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Ride-Hailing Apps Are Transforming into Mobility Platforms

Both Lyft and Uber have ambitions to become a one-stop mobility shop that integrates buses, trains, subways, cars and micromobility, as well as other services such as deliveries [1].

The introduction of additional mobility modes is happening at a time when the ride-hailing services are being accused of nudging travellers out of taxis and rental cars, drawing pedestrians and cyclists into its backseats, and tempting commuters off buses and trains. But according to Lyft’s CEO and co-founder John Zimmer, there’s only one mobility mode that they truly wish to defeat: the private automobile. Soon, e-scooters, shared bikes, car rentals, and public transit options will appear next to vehicle rides on the Lyft platform, including time and cost comparisons. “For so long, the car itself had all the real estate in the app, but now we’re putting these other forms front and centre”, Zimmer says. “We think this will help open minds to the idea of ‘transportation as a service,’ which sets the stage for a major decline in car ownership.”

While Uber already has rolled out in-app ticketing for public transit in Denver, Lyft has not yet reached that level of integration. Still, it is evident that they are both taking steps to become universal mobility apps that travellers can use to source, compare, and purchase trips across multiple modes.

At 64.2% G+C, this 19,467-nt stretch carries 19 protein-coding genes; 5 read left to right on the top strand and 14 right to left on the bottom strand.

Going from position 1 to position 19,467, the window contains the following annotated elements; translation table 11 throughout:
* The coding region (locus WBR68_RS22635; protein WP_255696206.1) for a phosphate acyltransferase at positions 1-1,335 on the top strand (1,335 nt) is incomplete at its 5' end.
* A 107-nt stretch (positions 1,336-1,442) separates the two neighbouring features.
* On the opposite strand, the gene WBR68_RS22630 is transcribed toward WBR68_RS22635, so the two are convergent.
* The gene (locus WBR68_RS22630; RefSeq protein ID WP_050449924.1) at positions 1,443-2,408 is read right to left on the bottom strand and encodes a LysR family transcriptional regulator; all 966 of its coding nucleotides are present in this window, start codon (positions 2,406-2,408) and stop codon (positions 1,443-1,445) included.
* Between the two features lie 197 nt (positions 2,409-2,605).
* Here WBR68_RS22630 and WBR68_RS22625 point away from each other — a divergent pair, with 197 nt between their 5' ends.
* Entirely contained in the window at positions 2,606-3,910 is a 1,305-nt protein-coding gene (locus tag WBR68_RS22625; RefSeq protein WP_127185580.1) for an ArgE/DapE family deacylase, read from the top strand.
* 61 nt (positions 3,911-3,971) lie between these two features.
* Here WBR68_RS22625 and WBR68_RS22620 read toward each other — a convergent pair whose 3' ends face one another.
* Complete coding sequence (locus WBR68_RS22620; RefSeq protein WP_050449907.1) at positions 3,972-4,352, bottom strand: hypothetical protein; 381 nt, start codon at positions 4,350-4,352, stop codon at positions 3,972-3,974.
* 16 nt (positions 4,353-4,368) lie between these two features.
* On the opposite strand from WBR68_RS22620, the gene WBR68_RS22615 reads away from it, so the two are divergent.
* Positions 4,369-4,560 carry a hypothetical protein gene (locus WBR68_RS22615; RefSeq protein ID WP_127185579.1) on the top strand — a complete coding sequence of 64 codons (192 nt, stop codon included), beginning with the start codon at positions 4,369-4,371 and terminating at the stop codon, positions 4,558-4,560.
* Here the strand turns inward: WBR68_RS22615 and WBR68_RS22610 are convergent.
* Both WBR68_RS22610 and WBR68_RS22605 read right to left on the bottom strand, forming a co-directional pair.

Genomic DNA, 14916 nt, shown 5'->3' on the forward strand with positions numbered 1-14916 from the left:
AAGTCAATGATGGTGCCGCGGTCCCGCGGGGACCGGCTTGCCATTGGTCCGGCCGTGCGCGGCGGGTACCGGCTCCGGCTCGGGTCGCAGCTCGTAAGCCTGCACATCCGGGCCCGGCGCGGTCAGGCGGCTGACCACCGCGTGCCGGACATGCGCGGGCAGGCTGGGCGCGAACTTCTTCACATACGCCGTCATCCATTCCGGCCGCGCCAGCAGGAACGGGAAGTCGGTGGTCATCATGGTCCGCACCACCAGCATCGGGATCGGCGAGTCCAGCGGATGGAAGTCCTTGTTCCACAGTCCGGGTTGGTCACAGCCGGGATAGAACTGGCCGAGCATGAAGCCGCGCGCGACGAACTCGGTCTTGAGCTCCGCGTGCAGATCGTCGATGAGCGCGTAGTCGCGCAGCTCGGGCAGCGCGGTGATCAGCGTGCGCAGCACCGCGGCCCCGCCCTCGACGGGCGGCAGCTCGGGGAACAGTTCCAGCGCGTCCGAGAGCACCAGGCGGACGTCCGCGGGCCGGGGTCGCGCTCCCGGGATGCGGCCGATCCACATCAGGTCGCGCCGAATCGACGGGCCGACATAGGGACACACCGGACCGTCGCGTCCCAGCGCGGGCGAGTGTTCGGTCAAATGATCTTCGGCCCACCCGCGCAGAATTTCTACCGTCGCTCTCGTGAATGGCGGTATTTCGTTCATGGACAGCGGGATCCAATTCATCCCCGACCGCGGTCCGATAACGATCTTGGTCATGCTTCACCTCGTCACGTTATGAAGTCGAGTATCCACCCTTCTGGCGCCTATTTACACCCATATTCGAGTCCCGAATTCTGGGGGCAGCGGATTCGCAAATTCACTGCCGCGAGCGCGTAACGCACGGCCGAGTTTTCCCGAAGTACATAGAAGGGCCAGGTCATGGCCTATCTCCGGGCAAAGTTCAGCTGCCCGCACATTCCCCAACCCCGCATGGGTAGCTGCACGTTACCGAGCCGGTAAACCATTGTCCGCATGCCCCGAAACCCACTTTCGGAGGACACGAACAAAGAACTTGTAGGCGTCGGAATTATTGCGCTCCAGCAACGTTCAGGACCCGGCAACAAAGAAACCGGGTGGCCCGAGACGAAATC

Personal comments

Adding additional mobility modes would be part of a more long-term strategy to increase the relevance and scope of the applications. Ultimately, we should welcome solutions that make it possible to more easily compare and choose between competing services. At the same time, it is important to remember that these actors (as well as other platform owners) want to make sure we routinely open their apps and consequently pay with our attention and data.

Time will tell if the expressed ambition to lower the use and ownership of cars will come true. Up until now, the strategy has rather been to attract as many ride-hailing riders as possible, and in a study by the University of Kentucky, researchers found that for every year after ride-hailing companies entered an urban market, rail ridership fell by 1.3 percent, and bus ridership fell by 1.7 percent [2].


Written by Victor Malmsten Lundgren, RISE Viktoria.



1. 2019-09-24. Lyft’s New App Features Real-Time Public Transit Info

2. 2019-09-26. Inside Uber’s Plan to Take Over City Life with CEO Dara Khosrowshahi